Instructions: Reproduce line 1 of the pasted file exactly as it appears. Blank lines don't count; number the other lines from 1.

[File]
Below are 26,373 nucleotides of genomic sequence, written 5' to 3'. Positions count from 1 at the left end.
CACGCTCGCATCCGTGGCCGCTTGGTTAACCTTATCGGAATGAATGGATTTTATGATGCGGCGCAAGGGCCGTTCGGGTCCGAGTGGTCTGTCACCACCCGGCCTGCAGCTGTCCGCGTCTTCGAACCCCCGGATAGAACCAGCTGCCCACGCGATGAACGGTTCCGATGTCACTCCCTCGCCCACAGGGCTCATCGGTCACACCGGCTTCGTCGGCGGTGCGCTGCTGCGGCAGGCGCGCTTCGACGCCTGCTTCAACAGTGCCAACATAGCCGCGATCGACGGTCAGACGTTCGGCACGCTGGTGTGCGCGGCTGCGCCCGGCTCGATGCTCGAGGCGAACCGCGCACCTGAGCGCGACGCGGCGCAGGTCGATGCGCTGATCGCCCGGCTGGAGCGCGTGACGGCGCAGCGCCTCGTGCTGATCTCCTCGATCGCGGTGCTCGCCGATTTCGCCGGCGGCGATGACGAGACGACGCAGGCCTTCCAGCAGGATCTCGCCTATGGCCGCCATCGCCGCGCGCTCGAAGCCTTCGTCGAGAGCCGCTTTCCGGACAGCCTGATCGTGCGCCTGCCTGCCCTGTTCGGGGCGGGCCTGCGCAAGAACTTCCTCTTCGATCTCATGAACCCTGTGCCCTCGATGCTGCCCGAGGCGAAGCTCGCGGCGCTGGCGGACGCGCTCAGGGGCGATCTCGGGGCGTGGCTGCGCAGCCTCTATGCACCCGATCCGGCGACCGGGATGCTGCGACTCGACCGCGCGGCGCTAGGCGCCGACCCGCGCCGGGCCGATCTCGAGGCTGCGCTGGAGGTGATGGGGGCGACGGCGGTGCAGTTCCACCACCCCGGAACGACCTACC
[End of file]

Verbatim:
Below are 26,373 nucleotides of genomic sequence, written 5' to 3'. Positions count from 1 at the left end.